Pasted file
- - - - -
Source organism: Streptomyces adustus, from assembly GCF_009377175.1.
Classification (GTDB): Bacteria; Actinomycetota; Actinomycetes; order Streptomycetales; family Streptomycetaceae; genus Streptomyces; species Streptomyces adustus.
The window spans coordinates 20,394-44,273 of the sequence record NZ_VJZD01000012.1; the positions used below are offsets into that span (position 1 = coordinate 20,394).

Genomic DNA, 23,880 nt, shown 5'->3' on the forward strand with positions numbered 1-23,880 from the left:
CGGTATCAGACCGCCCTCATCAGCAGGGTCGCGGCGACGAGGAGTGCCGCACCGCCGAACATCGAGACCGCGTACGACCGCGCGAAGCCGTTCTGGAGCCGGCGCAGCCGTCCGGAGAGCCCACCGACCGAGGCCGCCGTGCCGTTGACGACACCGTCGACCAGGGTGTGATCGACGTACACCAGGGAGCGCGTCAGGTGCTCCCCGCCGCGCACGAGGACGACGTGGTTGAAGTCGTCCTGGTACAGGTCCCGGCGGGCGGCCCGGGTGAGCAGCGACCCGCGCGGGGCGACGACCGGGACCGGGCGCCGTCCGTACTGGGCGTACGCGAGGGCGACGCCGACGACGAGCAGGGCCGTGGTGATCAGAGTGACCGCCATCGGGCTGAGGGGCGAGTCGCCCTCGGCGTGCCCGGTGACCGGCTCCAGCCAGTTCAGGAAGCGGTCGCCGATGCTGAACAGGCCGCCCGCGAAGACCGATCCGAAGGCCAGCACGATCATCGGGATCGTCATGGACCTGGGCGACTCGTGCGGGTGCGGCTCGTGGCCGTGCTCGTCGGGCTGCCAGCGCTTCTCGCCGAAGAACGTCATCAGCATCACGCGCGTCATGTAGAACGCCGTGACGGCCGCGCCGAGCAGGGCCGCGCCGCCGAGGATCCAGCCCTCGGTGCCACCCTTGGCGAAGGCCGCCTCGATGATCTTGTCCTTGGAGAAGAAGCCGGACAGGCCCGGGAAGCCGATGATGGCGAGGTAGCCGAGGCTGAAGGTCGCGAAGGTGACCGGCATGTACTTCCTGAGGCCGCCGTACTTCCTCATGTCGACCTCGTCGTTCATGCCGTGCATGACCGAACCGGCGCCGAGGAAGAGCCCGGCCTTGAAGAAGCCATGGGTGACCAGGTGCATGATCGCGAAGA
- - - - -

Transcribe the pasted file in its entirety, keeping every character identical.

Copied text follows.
Source organism: Streptomyces adustus, from assembly GCF_009377175.1.
Classification (GTDB): Bacteria; Actinomycetota; Actinomycetes; order Streptomycetales; family Streptomycetaceae; genus Streptomyces; species Streptomyces adustus.
The window spans coordinates 20,394-44,273 of the sequence record NZ_VJZD01000012.1; the positions used below are offsets into that span (position 1 = coordinate 20,394).

Genomic DNA, 23,880 nt, shown 5'->3' on the forward strand with positions numbered 1-23,880 from the left:
CGGTATCAGACCGCCCTCATCAGCAGGGTCGCGGCGACGAGGAGTGCCGCACCGCCGAACATCGAGACCGCGTACGACCGCGCGAAGCCGTTCTGGAGCCGGCGCAGCCGTCCGGAGAGCCCACCGACCGAGGCCGCCGTGCCGTTGACGACACCGTCGACCAGGGTGTGATCGACGTACACCAGGGAGCGCGTCAGGTGCTCCCCGCCGCGCACGAGGACGACGTGGTTGAAGTCGTCCTGGTACAGGTCCCGGCGGGCGGCCCGGGTGAGCAGCGACCCGCGCGGGGCGACGACCGGGACCGGGCGCCGTCCGTACTGGGCGTACGCGAGGGCGACGCCGACGACGAGCAGGGCCGTGGTGATCAGAGTGACCGCCATCGGGCTGAGGGGCGAGTCGCCCTCGGCGTGCCCGGTGACCGGCTCCAGCCAGTTCAGGAAGCGGTCGCCGATGCTGAACAGGCCGCCCGCGAAGACCGATCCGAAGGCCAGCACGATCATCGGGATCGTCATGGACCTGGGCGACTCGTGCGGGTGCGGCTCGTGGCCGTGCTCGTCGGGCTGCCAGCGCTTCTCGCCGAAGAACGTCATCAGCATCACGCGCGTCATGTAGAACGCCGTGACGGCCGCGCCGAGCAGGGCCGCGCCGCCGAGGATCCAGCCCTCGGTGCCACCCTTGGCGAAGGCCGCCTCGATGATCTTGTCCTTGGAGAAGAAGCCGGACAGGCCCGGGAAGCCGATGATGGCGAGGTAGCCGAGGCTGAAGGTCGCGAAGGTGACCGGCATGTACTTCCTGAGGCCGCCGTACTTCCTCATGTCGACCTCGTCGTTCATGCCGTGCATGACCGAACCGGCGCCGAGGAAGAGCCCGGCCTTGAAGAAGCCATGGGTGACCAGGTGCATGATCGCGAAGA